On June 13, 2019, the Department of Labor, the Department of Health and Human Services, and the Department of Treasury (the “Departments”), published final regulations which significantly broaden the types of health plans that may be integrated with a health reimbursement arrangement (“HRA”). More specifically, beginning January 2020, the finalized rules allow HRAs to be integrated with certain qualifying individual health plan coverage and/or Medicare.  The final rules reverse current guidance which requires HRAs to be integrated with only qualifying group health plan coverage. Practically speaking, this means that employers, beginning in 2020, will be allowed to subsidize employee premiums in the individual health insurance market and/or Medicare using pre-tax dollars, provided certain conditions are met. The final rules also allow certain HRAs to reimburse participants for certain premiums paid for excepted benefits. To achieve these results, the final rules create two new types of HRAs.


Continue Reading New Final Regulations Expand the Availability of HRAs

In a victory for the oil and gas industry, the Third Circuit rendered a decision rejecting attempts by the Louisiana Department of Revenue to impose severance taxes on crude oil production based on index pricing.  The Third Circuit reaffirmed that severance taxes should be based on the “gross proceeds” obtained in an arm’s length sale at the lease.  The Department had sought additional severance taxes from numerous Louisiana producers that sold crude oil in arm’s length sales at the lease. The contracts provided that the sales price of the crude oil was based on index pricing, less an amount sometimes designated as a “transportation differential” or simply as a deduction. The Department argued that this “differential” or deduction must be “disallowed” when computing severance taxes, effectively imposing severance taxes on the index pricing.  The Louisiana Board of Tax Appeals, faced with numerous cases raising this same issue, heard a “test case” involving Avanti Exploration, LLC. The BTA held that the Department’s theories were invalid, and severance tax properly was based on the actual “gross receipts” received by the producer in an arm’s length sale.  In a decision issued on April 17, 2019, the Louisiana Third Circuit Court of Appeal affirmed, holding that, pursuant to the Louisiana Constitution, the severance tax statutes, and the Department regulations, in the absence of any “posted field price,” severance taxes must be based on the actual “gross receipts” received by the producer in an arm’s length sale at the lease.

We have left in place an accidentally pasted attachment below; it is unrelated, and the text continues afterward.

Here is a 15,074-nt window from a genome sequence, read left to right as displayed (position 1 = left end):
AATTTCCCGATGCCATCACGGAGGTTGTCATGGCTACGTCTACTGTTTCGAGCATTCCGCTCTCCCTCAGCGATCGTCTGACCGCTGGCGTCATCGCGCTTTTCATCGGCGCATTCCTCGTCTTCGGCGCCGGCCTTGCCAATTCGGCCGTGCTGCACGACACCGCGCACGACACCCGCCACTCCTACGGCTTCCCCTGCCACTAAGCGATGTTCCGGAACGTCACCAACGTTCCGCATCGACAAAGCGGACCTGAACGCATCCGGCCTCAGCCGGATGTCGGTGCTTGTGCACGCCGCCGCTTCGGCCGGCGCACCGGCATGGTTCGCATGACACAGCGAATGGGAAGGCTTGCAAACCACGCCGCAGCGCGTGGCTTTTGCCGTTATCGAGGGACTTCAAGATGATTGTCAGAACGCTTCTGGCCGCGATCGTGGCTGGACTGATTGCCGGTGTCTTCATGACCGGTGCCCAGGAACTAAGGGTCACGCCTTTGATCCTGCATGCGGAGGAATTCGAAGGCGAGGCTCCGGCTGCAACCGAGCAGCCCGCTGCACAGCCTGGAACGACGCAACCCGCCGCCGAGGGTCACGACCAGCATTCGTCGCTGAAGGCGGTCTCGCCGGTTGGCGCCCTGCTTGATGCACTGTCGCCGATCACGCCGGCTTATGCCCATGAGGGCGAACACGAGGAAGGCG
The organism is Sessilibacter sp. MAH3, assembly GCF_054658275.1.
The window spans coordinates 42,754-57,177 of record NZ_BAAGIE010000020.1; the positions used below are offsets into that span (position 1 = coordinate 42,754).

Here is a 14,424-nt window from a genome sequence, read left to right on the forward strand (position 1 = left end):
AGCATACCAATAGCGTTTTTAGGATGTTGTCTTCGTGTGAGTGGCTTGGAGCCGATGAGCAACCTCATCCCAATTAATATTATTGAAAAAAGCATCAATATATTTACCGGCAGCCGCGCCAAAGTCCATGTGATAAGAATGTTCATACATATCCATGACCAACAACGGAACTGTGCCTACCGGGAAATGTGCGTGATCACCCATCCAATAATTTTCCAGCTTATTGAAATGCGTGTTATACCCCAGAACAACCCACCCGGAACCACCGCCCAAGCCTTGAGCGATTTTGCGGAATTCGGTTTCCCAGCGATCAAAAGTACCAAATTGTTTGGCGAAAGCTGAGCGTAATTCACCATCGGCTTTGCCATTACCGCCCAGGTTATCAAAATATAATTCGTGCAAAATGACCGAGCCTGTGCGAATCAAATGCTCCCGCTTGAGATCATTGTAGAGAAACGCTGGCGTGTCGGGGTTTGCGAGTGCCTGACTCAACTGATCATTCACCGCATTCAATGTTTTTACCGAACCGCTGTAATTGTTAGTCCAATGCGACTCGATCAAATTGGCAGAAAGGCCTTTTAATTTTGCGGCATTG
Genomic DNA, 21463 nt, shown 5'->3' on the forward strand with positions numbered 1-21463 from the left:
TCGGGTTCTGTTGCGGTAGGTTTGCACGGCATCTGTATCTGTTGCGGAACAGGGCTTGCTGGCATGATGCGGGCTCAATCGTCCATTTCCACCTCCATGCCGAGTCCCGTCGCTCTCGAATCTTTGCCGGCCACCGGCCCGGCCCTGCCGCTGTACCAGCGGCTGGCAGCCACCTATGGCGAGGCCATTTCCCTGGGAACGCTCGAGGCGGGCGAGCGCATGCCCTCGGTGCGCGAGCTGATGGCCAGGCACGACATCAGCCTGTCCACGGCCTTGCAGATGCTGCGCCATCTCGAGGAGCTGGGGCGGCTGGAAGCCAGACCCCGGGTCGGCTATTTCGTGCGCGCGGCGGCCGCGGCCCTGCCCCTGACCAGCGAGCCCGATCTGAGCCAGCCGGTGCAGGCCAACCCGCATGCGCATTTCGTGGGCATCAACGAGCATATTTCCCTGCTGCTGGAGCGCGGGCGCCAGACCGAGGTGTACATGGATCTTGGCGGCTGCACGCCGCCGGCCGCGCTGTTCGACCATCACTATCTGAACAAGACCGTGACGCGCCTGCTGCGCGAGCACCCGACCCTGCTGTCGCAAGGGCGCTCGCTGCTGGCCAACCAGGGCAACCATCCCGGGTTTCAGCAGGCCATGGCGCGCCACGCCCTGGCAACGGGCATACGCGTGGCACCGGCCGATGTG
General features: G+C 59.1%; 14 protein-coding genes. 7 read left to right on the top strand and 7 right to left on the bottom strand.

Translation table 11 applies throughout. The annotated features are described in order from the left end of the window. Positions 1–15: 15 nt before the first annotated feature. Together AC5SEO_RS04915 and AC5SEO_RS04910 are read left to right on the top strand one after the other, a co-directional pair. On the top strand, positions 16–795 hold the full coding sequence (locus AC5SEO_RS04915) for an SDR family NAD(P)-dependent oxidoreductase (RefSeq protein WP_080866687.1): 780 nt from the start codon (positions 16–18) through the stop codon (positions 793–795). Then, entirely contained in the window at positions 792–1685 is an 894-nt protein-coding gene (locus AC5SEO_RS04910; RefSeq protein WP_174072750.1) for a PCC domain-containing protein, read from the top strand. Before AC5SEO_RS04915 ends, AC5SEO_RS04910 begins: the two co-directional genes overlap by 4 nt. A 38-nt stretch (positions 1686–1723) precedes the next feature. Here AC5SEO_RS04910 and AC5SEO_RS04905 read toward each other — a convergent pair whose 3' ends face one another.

Continue Reading Liskow Obtains Victory for the Oil and Gas Industry in the Louisiana Third Circuit

Due to the Tax Cuts and Jobs Act (“TCJA”) passed by Congress in December 2017, starting in 2018 many 501(c)(3) Exempt Organizations (“EOs”) are required to treat the cost of employer-paid qualified transportation and parking benefits as unrelated business taxable income (“UBTI”) to the EO.  Though EOs have until May 15, 2019 to file their 2018 returns and remit any taxes owed to the federal government, there is a time-limited opportunity for some EOs to change their parking policy prior to March 31, 2019 and minimize the amount of parking tax owed.

New Tax on Employee Parking

EOs pay federal income taxes on their UBTI at a 21% rate.  Generally, UBTI is the income generated by an EO’s activity which is unrelated to the organization’s exempt purpose.  The TCJA changed this definition so that certain amounts spent by an EO on qualified transportation fringe benefits (e.g. employee parking) are treated as UBTI.  The IRS detailed their reasoning as to the types of taxable parking in IRS Notice 2018-99, which may be relied upon by EOs until the IRS issues regulations.


Continue Reading Opportunity to Minimize the New Tax on 501(c)(3) Exempt Organization Employee Parking

In a decision by the Louisiana Board of Tax Appeals, Liskow & Lewis attorneys Robert Angelico, Jim Exnicios, Cheryl Kornick, RJ Marse, and Jeff Birdsong obtained a ruling rejecting attempts by the Louisiana Department of Revenue to increase the amount of severance taxes due on crude oil produced in Louisiana.  The Department of Revenue targeted dozens of producers, including many smaller producers, with audits and assessments attempting to impose severance taxes on market center or index prices rather than the value of the crude oil in the field. 
Continue Reading Liskow Lawyers Obtain Win for Oil and Gas Industry in Severance Tax Litigation